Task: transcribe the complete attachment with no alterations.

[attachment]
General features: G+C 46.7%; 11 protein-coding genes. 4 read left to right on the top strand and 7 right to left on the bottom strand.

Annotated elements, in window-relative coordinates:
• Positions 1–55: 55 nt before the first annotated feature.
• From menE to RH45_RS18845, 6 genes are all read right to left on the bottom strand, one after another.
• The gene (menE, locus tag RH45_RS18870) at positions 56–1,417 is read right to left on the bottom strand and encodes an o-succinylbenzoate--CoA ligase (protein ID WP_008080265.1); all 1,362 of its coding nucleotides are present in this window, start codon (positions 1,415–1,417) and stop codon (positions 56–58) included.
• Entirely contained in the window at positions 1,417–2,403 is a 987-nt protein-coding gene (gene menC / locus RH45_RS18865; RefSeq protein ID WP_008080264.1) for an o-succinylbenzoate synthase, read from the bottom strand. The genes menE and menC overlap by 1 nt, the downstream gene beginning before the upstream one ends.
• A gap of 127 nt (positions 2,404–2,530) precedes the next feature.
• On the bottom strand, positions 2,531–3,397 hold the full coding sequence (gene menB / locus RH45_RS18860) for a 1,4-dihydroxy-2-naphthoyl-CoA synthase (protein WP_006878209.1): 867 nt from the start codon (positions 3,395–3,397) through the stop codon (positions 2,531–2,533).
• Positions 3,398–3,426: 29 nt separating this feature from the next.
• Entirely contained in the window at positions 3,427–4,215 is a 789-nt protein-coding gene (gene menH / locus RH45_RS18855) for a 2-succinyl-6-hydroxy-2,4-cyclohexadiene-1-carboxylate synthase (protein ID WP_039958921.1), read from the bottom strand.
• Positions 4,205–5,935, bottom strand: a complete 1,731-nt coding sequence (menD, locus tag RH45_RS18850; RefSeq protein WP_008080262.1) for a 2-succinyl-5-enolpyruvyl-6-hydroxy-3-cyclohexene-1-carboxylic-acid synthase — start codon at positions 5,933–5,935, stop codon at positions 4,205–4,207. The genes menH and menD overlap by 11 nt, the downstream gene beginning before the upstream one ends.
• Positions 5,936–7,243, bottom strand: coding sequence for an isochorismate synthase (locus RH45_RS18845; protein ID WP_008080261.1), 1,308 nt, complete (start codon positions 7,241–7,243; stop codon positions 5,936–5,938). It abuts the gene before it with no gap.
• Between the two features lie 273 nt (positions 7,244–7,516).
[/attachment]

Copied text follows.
General features: G+C 46.7%; 11 protein-coding genes. 4 read left to right on the top strand and 7 right to left on the bottom strand.

Annotated elements, in window-relative coordinates:
• Positions 1–55: 55 nt before the first annotated feature.
• From menE to RH45_RS18845, 6 genes are all read right to left on the bottom strand, one after another.
• The gene (menE, locus tag RH45_RS18870) at positions 56–1,417 is read right to left on the bottom strand and encodes an o-succinylbenzoate--CoA ligase (protein ID WP_008080265.1); all 1,362 of its coding nucleotides are present in this window, start codon (positions 1,415–1,417) and stop codon (positions 56–58) included.
• Entirely contained in the window at positions 1,417–2,403 is a 987-nt protein-coding gene (gene menC / locus RH45_RS18865; RefSeq protein ID WP_008080264.1) for an o-succinylbenzoate synthase, read from the bottom strand. The genes menE and menC overlap by 1 nt, the downstream gene beginning before the upstream one ends.
• A gap of 127 nt (positions 2,404–2,530) precedes the next feature.
• On the bottom strand, positions 2,531–3,397 hold the full coding sequence (gene menB / locus RH45_RS18860) for a 1,4-dihydroxy-2-naphthoyl-CoA synthase (protein WP_006878209.1): 867 nt from the start codon (positions 3,395–3,397) through the stop codon (positions 2,531–2,533).
• Positions 3,398–3,426: 29 nt separating this feature from the next.
• Entirely contained in the window at positions 3,427–4,215 is a 789-nt protein-coding gene (gene menH / locus RH45_RS18855) for a 2-succinyl-6-hydroxy-2,4-cyclohexadiene-1-carboxylate synthase (protein ID WP_039958921.1), read from the bottom strand.
• Positions 4,205–5,935, bottom strand: a complete 1,731-nt coding sequence (menD, locus tag RH45_RS18850; RefSeq protein WP_008080262.1) for a 2-succinyl-5-enolpyruvyl-6-hydroxy-3-cyclohexene-1-carboxylic-acid synthase — start codon at positions 5,933–5,935, stop codon at positions 4,205–4,207. The genes menH and menD overlap by 11 nt, the downstream gene beginning before the upstream one ends.
• Positions 5,936–7,243, bottom strand: coding sequence for an isochorismate synthase (locus RH45_RS18845; protein ID WP_008080261.1), 1,308 nt, complete (start codon positions 7,241–7,243; stop codon positions 5,936–5,938). It abuts the gene before it with no gap.
• Between the two features lie 273 nt (positions 7,244–7,516).